We go on a lot of family trips. Short and long. Local and far. Travel is one of my “things.” So is planning the aforementioned travel. I almost get a high out of planning our trips; the timing, the lodging, the activities. And I love it (partly) because I also love making lists. And I love crossing our accomplishments off those lists when we’re done.

My parents also enjoyed travel and gave me the opportunity to see a lot of places, with and without them. I’ve been traveling most of my life. I don’t know why I still plan so much, because almost every incredible travel experience I’ve ever had has been the result of something unplanned and not on any list. This was the case for following experience, now one of my favorite memories.

It was June, 2017. We were driving down to the DC area on a family trip. It was the four of us. Kids in the backseat on devices to pass time. Me “helpfully“ navigating. My husband, God love him, clocking all of the time behind the wheel (like always), even though it was Father’s Day.

My husband is a man that loves to stay on a schedule. Anything that takes him off schedule makes him antsy and uncomfortable. Even without a firm deadline in place, he’s always rushing, striving to hit some invisible or unspoken target that I assume he fears will disappear or become elusive should we run behind.

Mindful of this, as we made our way further south, and started to see signs on the highway, I made the off-hand comment about always wanting to visit Gettysburg. I expected a grunt of acknowledgement in return. Instead, he casually shot back “OK, want to go?” Slightly taken aback, I said “Of course.” And we got off at the exit and went for a short visit.

I love history. But even more, I love historical sites. It fills me with a combination of fascination and poignance to be in a place where hundreds or thousands of years ago people have had experiences and touched and used the things you’re looking at. It’s spooky and thrilling and makes me tingly.

I’m not, like, a big Civil War buff, or a battlefield aficionado. But I had learned and read enough about Gettysburg over the years to know how significant it is. It is rich with individual tales that make up its collective history. And while I understand it’s profundity in American history, I wasn’t expecting it to have the impact that it did that day we dropped in.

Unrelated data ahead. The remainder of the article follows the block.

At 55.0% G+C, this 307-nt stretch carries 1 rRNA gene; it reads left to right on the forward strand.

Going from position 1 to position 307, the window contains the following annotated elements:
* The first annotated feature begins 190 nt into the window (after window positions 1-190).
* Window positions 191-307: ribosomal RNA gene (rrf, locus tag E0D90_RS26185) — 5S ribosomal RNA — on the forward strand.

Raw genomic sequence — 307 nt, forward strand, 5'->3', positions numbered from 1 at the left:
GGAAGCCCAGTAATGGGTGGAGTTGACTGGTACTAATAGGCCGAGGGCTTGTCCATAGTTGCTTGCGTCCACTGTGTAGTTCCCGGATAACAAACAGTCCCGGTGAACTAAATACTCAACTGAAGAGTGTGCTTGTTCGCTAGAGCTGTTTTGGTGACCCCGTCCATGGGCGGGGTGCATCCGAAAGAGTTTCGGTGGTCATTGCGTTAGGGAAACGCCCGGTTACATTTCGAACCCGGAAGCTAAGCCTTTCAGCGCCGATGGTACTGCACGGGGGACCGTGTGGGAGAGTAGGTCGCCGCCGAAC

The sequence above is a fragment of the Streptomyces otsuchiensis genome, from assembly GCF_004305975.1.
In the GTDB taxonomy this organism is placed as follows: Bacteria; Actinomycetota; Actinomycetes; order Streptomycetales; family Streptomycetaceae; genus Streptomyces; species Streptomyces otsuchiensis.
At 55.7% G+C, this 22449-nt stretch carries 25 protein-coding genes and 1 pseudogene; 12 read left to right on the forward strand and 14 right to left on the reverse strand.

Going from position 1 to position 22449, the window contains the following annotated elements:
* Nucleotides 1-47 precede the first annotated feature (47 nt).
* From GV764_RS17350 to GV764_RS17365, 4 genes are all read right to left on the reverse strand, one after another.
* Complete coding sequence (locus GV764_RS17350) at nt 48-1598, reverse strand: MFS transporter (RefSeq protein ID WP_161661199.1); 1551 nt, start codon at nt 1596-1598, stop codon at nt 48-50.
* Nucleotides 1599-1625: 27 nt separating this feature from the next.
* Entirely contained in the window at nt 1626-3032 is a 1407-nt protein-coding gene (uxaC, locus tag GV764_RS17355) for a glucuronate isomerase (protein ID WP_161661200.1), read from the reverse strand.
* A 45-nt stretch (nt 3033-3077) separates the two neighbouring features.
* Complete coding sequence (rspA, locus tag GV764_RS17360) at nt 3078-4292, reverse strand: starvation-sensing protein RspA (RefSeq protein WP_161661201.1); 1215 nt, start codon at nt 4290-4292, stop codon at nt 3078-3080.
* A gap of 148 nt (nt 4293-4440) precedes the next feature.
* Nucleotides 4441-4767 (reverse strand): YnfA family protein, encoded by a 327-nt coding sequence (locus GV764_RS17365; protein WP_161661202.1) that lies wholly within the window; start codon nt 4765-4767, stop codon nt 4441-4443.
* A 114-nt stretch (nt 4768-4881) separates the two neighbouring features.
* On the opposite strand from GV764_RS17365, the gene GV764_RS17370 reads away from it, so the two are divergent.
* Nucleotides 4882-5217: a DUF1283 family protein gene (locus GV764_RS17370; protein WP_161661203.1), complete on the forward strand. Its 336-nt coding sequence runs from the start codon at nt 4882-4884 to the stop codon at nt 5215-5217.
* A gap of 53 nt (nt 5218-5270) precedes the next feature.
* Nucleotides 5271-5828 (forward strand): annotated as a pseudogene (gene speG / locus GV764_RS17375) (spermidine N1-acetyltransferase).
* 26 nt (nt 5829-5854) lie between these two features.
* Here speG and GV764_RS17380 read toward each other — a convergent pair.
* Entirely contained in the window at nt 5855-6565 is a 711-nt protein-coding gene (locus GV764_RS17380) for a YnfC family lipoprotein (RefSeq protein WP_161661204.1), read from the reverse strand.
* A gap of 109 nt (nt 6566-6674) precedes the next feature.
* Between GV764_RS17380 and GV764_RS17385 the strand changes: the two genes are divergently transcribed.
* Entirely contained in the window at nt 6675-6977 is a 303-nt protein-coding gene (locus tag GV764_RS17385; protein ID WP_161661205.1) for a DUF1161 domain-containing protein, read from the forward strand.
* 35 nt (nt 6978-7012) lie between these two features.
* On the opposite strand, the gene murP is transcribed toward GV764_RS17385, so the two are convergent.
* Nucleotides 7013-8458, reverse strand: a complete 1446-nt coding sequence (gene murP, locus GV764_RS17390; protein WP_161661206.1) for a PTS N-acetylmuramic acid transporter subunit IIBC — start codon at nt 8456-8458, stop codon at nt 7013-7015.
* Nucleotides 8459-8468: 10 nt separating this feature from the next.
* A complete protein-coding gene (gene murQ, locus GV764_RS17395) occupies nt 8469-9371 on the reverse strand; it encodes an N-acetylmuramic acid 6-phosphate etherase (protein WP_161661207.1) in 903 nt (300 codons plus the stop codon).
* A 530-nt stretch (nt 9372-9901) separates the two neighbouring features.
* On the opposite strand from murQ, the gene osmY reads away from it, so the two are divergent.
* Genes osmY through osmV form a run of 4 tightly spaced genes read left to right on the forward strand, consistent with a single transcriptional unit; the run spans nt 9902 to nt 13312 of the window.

When I say the visit was impromptu, I mean so last minute and unplanned that we got there about an hour before the park was shutting down. There was nearly *no one* there. We had the place essentially to ourselves.

The feeling at Gettysburg that day, empty, where thousands of people had given their lives, so many for the sake of the continued union of the country, was beyond moving. It felt haunted. It felt spiritual. It felt sacred. Because it is all of those things. And it showed itself to us fully. It was warm but very windy, and it was as if something whispered at us through the grass as it swayed, and we stood quietly among it and looked out over the fields.

Near the end of our visit we were able to walk up to the observation deck inside the Pennsylvania State Memorial and got a breathtaking view of miles all around. I took time to imagine the horror of everything that took place. Even after all I’ve heard and read about it, it was still nearly impossible to look out over this peaceful place and imagine the bloodshed that once happened there.

But yet it wasn’t impossible. Because the reminders were all around us. We breathed and took it all in. We somberly did our best to pay respects. And then we left. Haunted, but gathered and ready for the next leg of our journey. Forever grateful for the one we just had.


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